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The Connection Between Austerity and Privilege

by: Robert Cruickshank

Sun Jun 06, 2010 at 09:00:00 AM PDT

Yesterday I read an article about the recent G20 decision to turn away from stimulus and growth and embrace austerity:

Finance ministers from the world's leading economies ripped up their support for fiscal stimulus on Saturday, recognising that financial market concerns over sovereign debt had forced a much greater focus on deficit reduction.

Hooverism has now gone global, and the result is likely to be prolonged deflation and even depression. Interestingly, as the article showed, Tim Geithner argued against the shift away from stimulus, calling on Germany and China to adopt stimulative measures - though it was unclear whether Geithner was doing that to have other countries pay to help fuel growth and provide the breathing room for the Obama Administration to embrace fiscal austerity here at home that the political and media elites, fueled by Pete Peterson's billions, are demanding.

The Hooverism we've been seeing here in California since 2007 has now gone global. And I got to wondering why that's the case. Over email I discussed this with Digby, who offered her take here (I'm the unnamed "correspondent"):

After thinking about it for a bit, I'm not sure the same phenomenon we see here isn't happening internationally. It's an article of faith among financial elites across the planet that the welfare state is an abomination and this is a global opportunity to end it. Each culture will deal with it slightly differently --- riots in Greece, marches in France, blog posts in America. But in the end, the result, short of revolution, will be similar everywhere --- the post-war welfare state will be weakened or destroyed. The left is barely relevant anywhere anymore and they simply do not fear any kind of serious populist uprising. I'm not suggesting conspiracy. I think it's more of a natural result of ideological capture.

Digby's argument, which I think is sound, is that we're essentially seeing the product of 20+ years of an effort to weave together an elite global economic philosophy that is inherently neoliberal in character that has, in her phrase, "ideologically captured" both governments and media discourse. The welfare state is seen as a drag on economic productivity, financial markets and creditors are seen as the most important economic actors in an economy, combining to convince many elites that deficits to fund a safety net are bad and should be eliminated. The Washington Consensus on steroids. Again, this makes sense.

But Digby went on to write something that helped me see what I was trying to put a name to, the underlying social factors that produced some amount of public buy-in for austerity:

Disaster capitalism depends upon the people being confused and stressed for its success. (In that sense, rioting in the streets may actually help them.) And all over the world right now, with the rapid change from globalization and resistance to modernity in general, there is a tremendous amount of social stress and cultural upheaval on top of this economic downturn. It's the perfect time to strike.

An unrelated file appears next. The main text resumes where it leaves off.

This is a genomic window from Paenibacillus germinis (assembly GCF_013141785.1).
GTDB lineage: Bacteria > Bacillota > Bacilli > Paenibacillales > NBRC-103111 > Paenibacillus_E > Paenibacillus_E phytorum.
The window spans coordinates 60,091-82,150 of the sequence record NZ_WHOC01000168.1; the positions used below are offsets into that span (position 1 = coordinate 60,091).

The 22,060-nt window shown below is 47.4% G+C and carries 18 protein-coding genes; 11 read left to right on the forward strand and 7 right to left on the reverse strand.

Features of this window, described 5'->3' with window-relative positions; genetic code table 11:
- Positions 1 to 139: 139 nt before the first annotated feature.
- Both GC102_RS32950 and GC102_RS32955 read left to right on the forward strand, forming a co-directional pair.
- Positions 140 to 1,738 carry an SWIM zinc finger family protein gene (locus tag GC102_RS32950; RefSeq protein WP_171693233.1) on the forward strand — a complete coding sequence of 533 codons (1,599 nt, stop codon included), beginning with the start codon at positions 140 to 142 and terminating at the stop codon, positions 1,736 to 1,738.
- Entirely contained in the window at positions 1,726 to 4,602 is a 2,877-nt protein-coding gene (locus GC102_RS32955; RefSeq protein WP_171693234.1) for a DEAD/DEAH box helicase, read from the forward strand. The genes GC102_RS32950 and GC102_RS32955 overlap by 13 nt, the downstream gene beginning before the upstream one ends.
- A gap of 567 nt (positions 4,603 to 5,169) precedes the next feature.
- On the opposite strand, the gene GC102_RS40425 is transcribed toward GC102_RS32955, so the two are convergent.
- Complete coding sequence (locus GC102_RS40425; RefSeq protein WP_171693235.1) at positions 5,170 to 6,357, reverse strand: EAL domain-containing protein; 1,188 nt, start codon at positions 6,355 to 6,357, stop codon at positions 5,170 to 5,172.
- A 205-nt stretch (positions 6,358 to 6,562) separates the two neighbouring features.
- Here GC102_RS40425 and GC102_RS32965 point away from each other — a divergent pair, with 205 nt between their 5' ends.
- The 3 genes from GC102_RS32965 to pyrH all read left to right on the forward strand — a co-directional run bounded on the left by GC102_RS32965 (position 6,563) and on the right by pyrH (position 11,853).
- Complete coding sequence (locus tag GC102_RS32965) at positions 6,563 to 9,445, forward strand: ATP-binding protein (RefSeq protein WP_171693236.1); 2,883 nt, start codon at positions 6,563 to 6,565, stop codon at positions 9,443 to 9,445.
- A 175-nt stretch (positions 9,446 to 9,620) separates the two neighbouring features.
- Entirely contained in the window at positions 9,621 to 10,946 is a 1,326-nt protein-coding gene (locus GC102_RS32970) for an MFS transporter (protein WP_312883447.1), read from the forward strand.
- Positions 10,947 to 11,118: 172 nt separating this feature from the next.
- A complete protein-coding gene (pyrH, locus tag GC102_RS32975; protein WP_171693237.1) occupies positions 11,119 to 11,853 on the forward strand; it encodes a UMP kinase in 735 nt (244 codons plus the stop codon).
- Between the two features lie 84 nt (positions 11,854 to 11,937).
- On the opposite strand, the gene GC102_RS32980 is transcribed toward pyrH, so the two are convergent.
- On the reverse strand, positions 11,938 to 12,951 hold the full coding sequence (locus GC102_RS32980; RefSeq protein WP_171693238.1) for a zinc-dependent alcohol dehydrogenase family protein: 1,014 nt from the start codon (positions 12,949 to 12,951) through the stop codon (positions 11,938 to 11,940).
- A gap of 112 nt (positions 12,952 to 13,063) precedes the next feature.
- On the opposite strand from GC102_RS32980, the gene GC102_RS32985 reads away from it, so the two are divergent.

It's that "social stress and cultural upheaval," the "resistance to modernity in general," that I'm most interested in. More over the flip.

Robert Cruickshank :: The Connection Between Austerity and Privilege
That buy-in should not be overstated. Digby is right to talk about the defeat and disempowerment of the political left, one of the necessary conditions of neoliberal success over these last 30 years (and always one of their most overriding concerns). Here in California, polls show most voters do not want austerity, at least when it comes to core public services.

Yet there is some level of buy-in for budget cuts, austerity, and worrying about deficits. The logic of "belt tightening" is common. Even many Democratic voters I talk to, some of whom consider themselves progressive, believe there's just not enough money to go around, that we have to cut back, that's just what you do in a serious recession.

The shift to a "cuts are good" mentality in a recession is, as we know, extremely damaging and reckless policy. But it appears to flow not from a flawed economic assessment, but from a very different place entirely - the "social stress and cultural upheaval" Digby mentioned. Without it, austerity would not be possible.

The globe is entering a period of fundamental change. The assumptions, values, and lifestyles of the last 60 years are no longer viable and are on their way out. Virtually everyone seems to know it in their bones. Some of us embrace the opportunity to construct something better.

Others resist, and cling ever more tightly to their older values. Much of this is driven by a growing generational gap that is rooted in race. California's white population is "in decline", and states like California, Arizona, and Texas have a stark divide between a diverse youth and a white aged population.

We see this in other areas as well; Northern California appears to be abandoning mass transit as older homeowners fight vociferously against new transit systems, be it bus rapid transit in Berkeley, light rail here in Monterey, or high speed rail in the Palo Alto area. Current services are withering due to a lack of funds, and yet nobody seems moved to try and rescue them.

Austerity is being mobilized to protect existing privilege. Whites with some assets, property, and political/cultural dominance see in stimulus for everything from mass transit to schools and health care a threat to their privilege through government aid to those who are the agents of the massive change they feel is coming upon them, change they do not want.